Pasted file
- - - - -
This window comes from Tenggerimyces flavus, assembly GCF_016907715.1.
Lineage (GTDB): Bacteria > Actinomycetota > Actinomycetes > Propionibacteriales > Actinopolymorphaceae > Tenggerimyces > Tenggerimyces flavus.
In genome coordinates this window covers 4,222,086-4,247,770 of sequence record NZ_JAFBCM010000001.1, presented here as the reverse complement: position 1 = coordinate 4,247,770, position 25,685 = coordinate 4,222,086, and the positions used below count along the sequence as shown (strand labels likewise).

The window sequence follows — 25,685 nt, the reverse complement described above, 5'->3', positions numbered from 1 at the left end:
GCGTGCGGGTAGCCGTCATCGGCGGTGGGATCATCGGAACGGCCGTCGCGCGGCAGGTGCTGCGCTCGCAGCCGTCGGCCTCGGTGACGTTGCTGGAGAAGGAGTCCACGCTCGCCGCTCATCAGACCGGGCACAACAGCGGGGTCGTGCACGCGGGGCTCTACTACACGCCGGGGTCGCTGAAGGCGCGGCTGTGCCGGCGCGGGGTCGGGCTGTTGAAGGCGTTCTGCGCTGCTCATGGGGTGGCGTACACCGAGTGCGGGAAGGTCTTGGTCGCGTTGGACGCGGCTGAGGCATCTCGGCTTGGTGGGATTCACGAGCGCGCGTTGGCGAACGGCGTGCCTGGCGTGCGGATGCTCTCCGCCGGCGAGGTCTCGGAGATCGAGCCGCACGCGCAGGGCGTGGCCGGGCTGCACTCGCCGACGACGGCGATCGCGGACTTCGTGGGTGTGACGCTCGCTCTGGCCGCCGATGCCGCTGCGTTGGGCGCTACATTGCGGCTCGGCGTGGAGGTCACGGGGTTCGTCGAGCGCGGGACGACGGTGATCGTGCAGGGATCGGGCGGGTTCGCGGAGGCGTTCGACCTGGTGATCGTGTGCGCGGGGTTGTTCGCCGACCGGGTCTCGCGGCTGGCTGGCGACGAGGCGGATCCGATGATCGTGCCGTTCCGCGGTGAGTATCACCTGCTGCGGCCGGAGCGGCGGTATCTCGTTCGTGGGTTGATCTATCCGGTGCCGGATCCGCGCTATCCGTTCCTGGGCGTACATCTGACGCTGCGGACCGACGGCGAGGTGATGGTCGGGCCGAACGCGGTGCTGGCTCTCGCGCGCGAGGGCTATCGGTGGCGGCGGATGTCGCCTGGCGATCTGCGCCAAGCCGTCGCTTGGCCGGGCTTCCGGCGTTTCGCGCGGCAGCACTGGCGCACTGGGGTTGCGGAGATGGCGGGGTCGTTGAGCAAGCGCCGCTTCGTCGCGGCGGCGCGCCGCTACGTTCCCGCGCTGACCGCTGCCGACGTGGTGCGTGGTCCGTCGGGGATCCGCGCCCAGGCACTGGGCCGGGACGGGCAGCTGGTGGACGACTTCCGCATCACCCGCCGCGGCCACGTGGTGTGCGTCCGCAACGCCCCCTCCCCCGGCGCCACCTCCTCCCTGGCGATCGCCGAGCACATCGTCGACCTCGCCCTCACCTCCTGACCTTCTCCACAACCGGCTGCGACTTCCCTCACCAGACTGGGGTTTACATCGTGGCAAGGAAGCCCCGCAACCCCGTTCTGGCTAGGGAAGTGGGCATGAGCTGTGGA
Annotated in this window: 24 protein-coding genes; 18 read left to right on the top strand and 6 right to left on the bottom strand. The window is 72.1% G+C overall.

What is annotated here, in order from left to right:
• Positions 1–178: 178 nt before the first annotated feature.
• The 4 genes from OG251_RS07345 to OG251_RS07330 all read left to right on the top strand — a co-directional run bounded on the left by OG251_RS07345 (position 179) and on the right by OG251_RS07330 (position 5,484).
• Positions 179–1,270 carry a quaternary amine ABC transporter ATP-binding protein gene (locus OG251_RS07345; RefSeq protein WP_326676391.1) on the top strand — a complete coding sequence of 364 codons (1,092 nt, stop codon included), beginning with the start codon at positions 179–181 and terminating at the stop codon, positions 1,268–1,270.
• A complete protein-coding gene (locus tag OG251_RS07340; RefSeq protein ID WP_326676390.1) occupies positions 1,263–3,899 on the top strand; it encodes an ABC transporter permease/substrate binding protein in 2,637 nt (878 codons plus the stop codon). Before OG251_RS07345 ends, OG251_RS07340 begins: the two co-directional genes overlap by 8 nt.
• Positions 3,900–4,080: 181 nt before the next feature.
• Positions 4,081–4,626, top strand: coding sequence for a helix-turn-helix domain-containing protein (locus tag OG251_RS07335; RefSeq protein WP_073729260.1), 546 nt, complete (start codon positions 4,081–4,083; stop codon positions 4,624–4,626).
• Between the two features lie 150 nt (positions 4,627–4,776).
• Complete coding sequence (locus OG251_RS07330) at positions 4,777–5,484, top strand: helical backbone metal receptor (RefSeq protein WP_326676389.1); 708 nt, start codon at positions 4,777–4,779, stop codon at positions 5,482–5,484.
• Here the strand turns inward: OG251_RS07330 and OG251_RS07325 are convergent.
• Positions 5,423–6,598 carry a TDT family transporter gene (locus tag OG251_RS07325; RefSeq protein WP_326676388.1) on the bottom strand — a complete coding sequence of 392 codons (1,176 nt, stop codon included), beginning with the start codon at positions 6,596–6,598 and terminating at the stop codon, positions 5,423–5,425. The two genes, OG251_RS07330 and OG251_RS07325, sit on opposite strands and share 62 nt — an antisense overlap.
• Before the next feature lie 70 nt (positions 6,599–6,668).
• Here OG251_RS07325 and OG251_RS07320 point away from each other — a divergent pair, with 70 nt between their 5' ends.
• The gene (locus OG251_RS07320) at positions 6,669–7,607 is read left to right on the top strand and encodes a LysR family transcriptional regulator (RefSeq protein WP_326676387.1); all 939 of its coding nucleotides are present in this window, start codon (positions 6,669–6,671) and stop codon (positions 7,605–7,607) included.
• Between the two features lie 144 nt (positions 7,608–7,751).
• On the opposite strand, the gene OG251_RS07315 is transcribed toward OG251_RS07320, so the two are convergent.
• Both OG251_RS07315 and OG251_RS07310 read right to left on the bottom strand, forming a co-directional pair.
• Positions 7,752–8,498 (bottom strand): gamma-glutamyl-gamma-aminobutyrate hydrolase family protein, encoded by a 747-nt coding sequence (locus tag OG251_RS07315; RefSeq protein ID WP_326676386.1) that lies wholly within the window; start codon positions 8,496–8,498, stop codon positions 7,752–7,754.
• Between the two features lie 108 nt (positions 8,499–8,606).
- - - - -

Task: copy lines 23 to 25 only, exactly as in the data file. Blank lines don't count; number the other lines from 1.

• Both OG251_RS07315 and OG251_RS07310 read right to left on the bottom strand, forming a co-directional pair.
• Positions 7,752–8,498 (bottom strand): gamma-glutamyl-gamma-aminobutyrate hydrolase family protein, encoded by a 747-nt coding sequence (locus tag OG251_RS07315; RefSeq protein ID WP_326676386.1) that lies wholly within the window; start codon positions 8,496–8,498, stop codon positions 7,752–7,754.
• Between the two features lie 108 nt (positions 8,499–8,606).